May 2007
Volume 48, Issue 13
ARVO Annual Meeting Abstract  |   May 2007
Monitoring Progressive Cone Cell Loss in Cpfl1 Mutant Mice in vivo
Author Affiliations & Notes
  • S. C. Beck
    University Eye Hospital Tuebingen, Tuebingen, Germany
    Retinal Diagnostics Research Group,
  • N. Tanimoto
    University Eye Hospital Tuebingen, Tuebingen, Germany
    Retinal Diagnostics Research Group,
  • S. Michalakis
    Dept. of Pharmacology, Ludwig-Maximilians University Munich, Munich, Germany
  • K. Schaeferhoff
    Dept. of Human Genetics, University of Tuebingen, Tuebingen, Germany
  • B. Wissinger
    University Eye Hospital Tuebingen, Tuebingen, Germany
    Molecular Genetics Laboratory,
  • B. Chang
    Jackson Laboratory, Bar Harbor, Maine
  • M. W. Seeliger
    University Eye Hospital Tuebingen, Tuebingen, Germany
    Retinal Diagnostics Research Group,
  • Footnotes
    Commercial Relationships S.C. Beck, None; N. Tanimoto, None; S. Michalakis, None; K. Schaeferhoff, None; B. Wissinger, None; B. Chang, None; M.W. Seeliger, None.
  • Footnotes
    Support DFG Se837/5-1, DFG Se837/4-1, EVI-GenoRet LSHG-CT-512036
Investigative Ophthalmology & Visual Science May 2007, Vol.48, 4528. doi:
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    • Get Citation

      S. C. Beck, N. Tanimoto, S. Michalakis, K. Schaeferhoff, B. Wissinger, B. Chang, M. W. Seeliger; Monitoring Progressive Cone Cell Loss in Cpfl1 Mutant Mice in vivo. Invest. Ophthalmol. Vis. Sci. 2007;48(13):4528.

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      © ARVO (1962-2015); The Authors (2016-present)

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Purpose:: To follow progressive cone cell loss in cpfl1 mice in vivo functionally by ERG (Ganzfeld electroretinography) and SLO imaging (scanning-laser ophthalmoscopy). For imaging,cpfl1 mutant mice expressing GFP allows to follow the time course of retinal degeneration in double mutants by SLO. We show the loss of cones in cpfl1 mutant mice by SLO and loss of cone-function by ERG analysis.

Methods:: Cpfl1 mice, bearing a natural mutation (116 bp insertion) in the gene encoding the cone cGMP-phosphodiesterase α subunit (PDE6C), were examined between 3 and 8 weeks of age. For imaging,cpfl1-GFP mice were generated by a crossbreed with a transgenic line expressing GFP under the control of RG cone opsin promotor, allowing to identify single photoreceptors in vivo by means of SLO autofluorescence (HRA I, Heidelberg Engineering). The results were compared to those of functional tests performed with the ERG (Multiliner Vision, Viasys), and to histological data. The study was performed in accordance with the ARVO Statement for the Use of Animals in Ophthalmic and Visual Research.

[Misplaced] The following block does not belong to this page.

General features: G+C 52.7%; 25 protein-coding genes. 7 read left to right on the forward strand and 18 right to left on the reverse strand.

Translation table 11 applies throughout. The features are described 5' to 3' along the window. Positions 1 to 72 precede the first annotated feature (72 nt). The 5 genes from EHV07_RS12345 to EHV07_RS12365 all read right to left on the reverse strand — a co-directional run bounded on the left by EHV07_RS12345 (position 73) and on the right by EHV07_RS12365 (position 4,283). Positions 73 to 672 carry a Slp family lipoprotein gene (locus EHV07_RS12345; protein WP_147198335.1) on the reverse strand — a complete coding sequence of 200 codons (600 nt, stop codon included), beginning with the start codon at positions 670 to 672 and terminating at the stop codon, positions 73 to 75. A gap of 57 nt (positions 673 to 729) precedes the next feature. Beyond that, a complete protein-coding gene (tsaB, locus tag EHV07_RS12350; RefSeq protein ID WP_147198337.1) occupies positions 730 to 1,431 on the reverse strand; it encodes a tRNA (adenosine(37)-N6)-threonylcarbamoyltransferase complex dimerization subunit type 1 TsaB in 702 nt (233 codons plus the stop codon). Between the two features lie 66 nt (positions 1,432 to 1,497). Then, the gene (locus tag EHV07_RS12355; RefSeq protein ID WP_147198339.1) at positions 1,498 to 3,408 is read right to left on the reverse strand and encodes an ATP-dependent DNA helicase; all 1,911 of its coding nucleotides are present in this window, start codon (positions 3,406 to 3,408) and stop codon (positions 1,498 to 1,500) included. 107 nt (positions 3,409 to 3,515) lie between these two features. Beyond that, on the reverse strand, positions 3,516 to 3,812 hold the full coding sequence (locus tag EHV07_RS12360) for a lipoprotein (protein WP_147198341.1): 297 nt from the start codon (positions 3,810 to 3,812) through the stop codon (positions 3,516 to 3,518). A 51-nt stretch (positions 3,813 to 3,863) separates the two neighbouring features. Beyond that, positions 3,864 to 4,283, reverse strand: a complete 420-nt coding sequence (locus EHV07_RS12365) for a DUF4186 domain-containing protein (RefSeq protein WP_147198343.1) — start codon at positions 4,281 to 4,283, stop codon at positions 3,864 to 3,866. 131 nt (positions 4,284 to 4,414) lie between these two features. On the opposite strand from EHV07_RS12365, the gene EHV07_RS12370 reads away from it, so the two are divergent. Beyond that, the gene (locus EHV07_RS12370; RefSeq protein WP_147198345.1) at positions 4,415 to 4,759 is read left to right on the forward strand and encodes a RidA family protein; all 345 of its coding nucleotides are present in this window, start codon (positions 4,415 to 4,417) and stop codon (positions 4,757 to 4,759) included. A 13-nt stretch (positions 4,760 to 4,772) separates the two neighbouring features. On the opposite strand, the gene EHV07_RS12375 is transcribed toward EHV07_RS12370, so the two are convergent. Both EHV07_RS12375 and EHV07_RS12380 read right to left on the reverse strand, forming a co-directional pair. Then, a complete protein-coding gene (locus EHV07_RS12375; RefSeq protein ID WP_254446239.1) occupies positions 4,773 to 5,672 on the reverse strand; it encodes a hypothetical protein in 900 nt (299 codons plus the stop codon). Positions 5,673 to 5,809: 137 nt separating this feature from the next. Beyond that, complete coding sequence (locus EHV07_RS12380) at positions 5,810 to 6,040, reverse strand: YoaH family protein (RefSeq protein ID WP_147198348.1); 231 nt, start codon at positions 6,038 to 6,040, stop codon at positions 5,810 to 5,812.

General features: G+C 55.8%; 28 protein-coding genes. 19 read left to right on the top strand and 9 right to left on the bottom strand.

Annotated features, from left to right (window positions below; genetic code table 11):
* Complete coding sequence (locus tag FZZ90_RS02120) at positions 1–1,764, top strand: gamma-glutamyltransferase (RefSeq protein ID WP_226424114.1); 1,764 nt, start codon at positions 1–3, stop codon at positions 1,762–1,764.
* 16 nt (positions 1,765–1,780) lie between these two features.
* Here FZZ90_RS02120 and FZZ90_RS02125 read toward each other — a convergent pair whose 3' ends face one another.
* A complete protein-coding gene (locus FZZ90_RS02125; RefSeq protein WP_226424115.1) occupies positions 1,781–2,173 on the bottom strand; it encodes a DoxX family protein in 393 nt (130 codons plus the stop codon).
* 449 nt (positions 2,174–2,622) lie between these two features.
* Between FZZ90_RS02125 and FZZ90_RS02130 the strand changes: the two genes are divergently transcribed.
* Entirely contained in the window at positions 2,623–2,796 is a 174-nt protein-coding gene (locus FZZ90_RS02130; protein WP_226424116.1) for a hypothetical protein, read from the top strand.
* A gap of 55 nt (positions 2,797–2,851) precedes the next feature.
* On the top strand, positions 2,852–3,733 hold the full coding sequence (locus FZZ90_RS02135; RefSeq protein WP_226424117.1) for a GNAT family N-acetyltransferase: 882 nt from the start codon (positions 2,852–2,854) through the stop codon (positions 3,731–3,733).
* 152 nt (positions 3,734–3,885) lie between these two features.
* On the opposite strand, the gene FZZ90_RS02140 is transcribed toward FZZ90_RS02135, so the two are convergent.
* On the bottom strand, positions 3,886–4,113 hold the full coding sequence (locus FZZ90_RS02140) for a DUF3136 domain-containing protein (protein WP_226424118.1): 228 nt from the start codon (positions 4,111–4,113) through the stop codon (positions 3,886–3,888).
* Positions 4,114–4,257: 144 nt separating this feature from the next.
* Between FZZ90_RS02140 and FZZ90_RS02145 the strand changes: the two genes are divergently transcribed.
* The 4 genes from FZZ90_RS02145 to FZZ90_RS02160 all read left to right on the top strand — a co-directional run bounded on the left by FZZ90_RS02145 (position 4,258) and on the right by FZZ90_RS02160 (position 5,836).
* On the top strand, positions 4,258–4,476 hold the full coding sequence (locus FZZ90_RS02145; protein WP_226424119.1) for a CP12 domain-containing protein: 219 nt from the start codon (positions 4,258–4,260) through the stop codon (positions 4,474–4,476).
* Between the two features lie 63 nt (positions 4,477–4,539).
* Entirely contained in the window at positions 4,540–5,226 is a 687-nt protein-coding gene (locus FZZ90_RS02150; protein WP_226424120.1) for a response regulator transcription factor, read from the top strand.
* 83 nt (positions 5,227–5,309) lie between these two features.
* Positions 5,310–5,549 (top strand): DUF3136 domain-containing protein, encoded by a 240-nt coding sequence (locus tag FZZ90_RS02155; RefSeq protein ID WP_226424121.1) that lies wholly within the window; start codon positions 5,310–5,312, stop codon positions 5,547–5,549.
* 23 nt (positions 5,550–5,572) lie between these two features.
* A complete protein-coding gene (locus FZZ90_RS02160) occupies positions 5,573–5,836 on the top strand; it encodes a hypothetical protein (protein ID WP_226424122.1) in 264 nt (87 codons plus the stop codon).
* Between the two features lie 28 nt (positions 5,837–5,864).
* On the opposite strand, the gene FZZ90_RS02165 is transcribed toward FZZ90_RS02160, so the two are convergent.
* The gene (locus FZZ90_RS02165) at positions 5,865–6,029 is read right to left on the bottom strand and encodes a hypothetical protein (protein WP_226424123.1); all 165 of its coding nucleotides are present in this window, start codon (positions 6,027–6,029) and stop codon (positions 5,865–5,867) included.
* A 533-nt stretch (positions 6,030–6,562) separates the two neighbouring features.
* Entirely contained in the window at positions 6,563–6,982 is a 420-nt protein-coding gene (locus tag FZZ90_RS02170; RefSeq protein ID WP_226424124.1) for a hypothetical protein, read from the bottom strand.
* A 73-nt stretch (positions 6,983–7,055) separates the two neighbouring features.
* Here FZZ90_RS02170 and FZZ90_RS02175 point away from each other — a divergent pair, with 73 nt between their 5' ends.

Results:: At 3 weeks of age, there was a dense distribution of GFP-expressing cones across the retina in both control mice expressing GFP without a cpfl1 mutation and cpfl1-GFP mice. Whereas in mice expressing GFP alone the amount of fluorescence and the number of visible photoreceptors remained approximately constant during the observation period, both of these indicators decreased with age in cpfl1-GFP mice. In these animals, a progressive reduction ofGFP expression was observed between 4 and 8 weeks. These data paralleled the reduction in the number of cells stainable with the cone-specific peanut agglutinin (PNA) in retinal whole mounts. Functionally, the cone-specific responses in the cpfl1-GFP mice were already severely reduced at 4 weeks of age and deteriorated further during the course of the study, whereas the responses from the rod system showed no comparable alterations, and also the ERG of the GFP expressing control mice remained completely unchanged.

Conclusions:: The cpfl1 mice undergo a progressive, selective degeneration of cone photoreceptors with age, which, when cones express GFP, can be very well monitored in vivo with SLO imaging. Interestingly, the functional loss precedes the morphological cell death by a considerable amount of time.

Keywords: imaging methods (CT, FA, ICG, MRI, OCT, RTA, SLO, ultrasound) • retina: distal (photoreceptors, horizontal cells, bipolar cells) 

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